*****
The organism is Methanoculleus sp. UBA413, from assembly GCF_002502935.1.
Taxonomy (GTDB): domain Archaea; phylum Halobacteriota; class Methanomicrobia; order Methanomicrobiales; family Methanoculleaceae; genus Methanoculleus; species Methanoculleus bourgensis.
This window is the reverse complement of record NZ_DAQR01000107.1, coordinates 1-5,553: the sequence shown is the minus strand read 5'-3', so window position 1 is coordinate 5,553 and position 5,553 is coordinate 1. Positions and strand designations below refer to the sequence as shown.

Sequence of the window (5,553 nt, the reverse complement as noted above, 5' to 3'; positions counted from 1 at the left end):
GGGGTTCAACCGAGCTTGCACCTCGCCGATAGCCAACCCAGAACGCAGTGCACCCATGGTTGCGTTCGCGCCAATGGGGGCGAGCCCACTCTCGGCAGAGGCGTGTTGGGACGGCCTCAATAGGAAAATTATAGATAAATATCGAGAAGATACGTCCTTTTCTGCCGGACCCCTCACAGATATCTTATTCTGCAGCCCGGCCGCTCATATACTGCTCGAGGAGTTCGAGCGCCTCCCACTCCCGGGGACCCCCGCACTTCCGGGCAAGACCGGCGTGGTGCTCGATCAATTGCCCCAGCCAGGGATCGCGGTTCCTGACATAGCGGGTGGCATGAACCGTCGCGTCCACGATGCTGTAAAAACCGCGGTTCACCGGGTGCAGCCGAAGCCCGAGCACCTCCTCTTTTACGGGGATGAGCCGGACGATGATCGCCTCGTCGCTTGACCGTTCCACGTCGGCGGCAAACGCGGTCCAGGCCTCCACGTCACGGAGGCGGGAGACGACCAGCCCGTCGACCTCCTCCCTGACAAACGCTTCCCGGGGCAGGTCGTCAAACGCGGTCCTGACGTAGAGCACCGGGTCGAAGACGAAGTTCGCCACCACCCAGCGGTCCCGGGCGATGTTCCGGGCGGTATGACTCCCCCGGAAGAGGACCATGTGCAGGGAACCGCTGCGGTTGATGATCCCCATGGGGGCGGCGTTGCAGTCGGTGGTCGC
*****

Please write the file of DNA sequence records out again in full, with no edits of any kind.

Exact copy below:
The organism is Methanoculleus sp. UBA413, from assembly GCF_002502935.1.
Taxonomy (GTDB): domain Archaea; phylum Halobacteriota; class Methanomicrobia; order Methanomicrobiales; family Methanoculleaceae; genus Methanoculleus; species Methanoculleus bourgensis.
This window is the reverse complement of record NZ_DAQR01000107.1, coordinates 1-5,553: the sequence shown is the minus strand read 5'-3', so window position 1 is coordinate 5,553 and position 5,553 is coordinate 1. Positions and strand designations below refer to the sequence as shown.

Sequence of the window (5,553 nt, the reverse complement as noted above, 5' to 3'; positions counted from 1 at the left end):
GGGGTTCAACCGAGCTTGCACCTCGCCGATAGCCAACCCAGAACGCAGTGCACCCATGGTTGCGTTCGCGCCAATGGGGGCGAGCCCACTCTCGGCAGAGGCGTGTTGGGACGGCCTCAATAGGAAAATTATAGATAAATATCGAGAAGATACGTCCTTTTCTGCCGGACCCCTCACAGATATCTTATTCTGCAGCCCGGCCGCTCATATACTGCTCGAGGAGTTCGAGCGCCTCCCACTCCCGGGGACCCCCGCACTTCCGGGCAAGACCGGCGTGGTGCTCGATCAATTGCCCCAGCCAGGGATCGCGGTTCCTGACATAGCGGGTGGCATGAACCGTCGCGTCCACGATGCTGTAAAAACCGCGGTTCACCGGGTGCAGCCGAAGCCCGAGCACCTCCTCTTTTACGGGGATGAGCCGGACGATGATCGCCTCGTCGCTTGACCGTTCCACGTCGGCGGCAAACGCGGTCCAGGCCTCCACGTCACGGAGGCGGGAGACGACCAGCCCGTCGACCTCCTCCCTGACAAACGCTTCCCGGGGCAGGTCGTCAAACGCGGTCCTGACGTAGAGCACCGGGTCGAAGACGAAGTTCGCCACCACCCAGCGGTCCCGGGCGATGTTCCGGGCGGTATGACTCCCCCGGAAGAGGACCATGTGCAGGGAACCGCTGCGGTTGATGATCCCCATGGGGGCGGCGTTGCAGTCGGTGGTCGC